Memorychip prices might decline further: TrendForce

By Lisa Wang  /  Staff reporter

Wed, Sep 12, 2018 - Page 12

Memorychip prices might decline further next quarter due to ripple effects from a shortage of Intel Corp processors, market researcher TrendForce Corp (集邦科技) said yesterday, adding that PC vendors have turned conservative about notebook shipments in the fourth quarter, a peak season for the industry.

Intel originally planned to begin mass production of CPUs based on its latest Whiskey Lake platform this quarter, when the notebook market enters its high sales season, the researcher said.

However, PC vendors are facing a shortage of Whiskey lake CPUs, which has disrupted their shipment plans for the second half of the year, TrendForce said.

The shortage has affected both newly launched and existing CPU product lines, the researcher said.

They include enhanced versions of 14-nanometer chips and product lines based on the 14-nanometer Coffee Lake platform, which has been mass-produced for six months and is one of the solutions for mainstream notebook models, it said.

TrendForce said it has thus revised its notebook shipment forecast for this year to an annual contraction of 0.2 percent. It did not provide its original estimate.

The CPU shortage might dampen demand for DRAM chips and NAND flash memory chips as well, it said.

TrendForce had estimated that DRAM prices would shrink 2 percent sequentially next quarter, ending nine quarters of price hikes amid a looming supply glut.

However, it now says the decline might be greater as demand for PC DRAM chips might dwindle amid fewer notebook shipments.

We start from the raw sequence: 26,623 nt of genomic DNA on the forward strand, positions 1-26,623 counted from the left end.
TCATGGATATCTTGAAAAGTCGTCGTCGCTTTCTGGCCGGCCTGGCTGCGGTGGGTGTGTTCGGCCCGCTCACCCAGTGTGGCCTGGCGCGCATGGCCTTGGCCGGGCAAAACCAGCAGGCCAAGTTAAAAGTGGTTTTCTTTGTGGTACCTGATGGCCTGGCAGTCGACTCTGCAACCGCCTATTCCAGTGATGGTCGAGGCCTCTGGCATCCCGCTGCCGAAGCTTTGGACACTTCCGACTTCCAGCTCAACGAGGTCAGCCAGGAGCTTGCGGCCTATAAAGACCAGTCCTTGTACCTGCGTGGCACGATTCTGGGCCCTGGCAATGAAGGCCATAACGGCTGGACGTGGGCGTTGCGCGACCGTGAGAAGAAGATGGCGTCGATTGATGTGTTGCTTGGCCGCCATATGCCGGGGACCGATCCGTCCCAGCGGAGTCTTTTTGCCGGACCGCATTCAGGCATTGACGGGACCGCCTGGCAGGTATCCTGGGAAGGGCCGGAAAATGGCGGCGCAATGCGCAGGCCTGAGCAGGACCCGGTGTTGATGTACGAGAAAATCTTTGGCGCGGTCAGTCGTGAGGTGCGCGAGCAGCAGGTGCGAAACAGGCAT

NAND flash memorychip makers might experience a similar regression, prompting prices for such memory chips to dip at a faster rate this quarter than its prior forecast of a 10 percent drop, it said.

The researcher warned about a deeper impact on memory chips, as the supply shortage appears to have spread to the server market.

Server suppliers are migrating their processors from Intel’s Grantley platform to Purley, and a small number of server manufacturers said that the lead time for Purley processors has become longer, TrendForce said.

If the issue becomes widespread, it would cut into server shipments, the researcher said.

What is more important is that the NAND flash and DRAM chip markets are much more vulnerable to falling demand from server applications than from notebook applications, it said.

Therefore, downward corrections of demand for server memory products would cause a steeper drop in quotations for memory products as a whole, it said.

TrendForce estimated that the CPU supply gap in the notebook market would widen from about 5 percent this month to 5 to 10 percent next month and could reach more than 10 percent in the fourth quarter.

The shortage is expected to be resolved in the first half of next year, it said.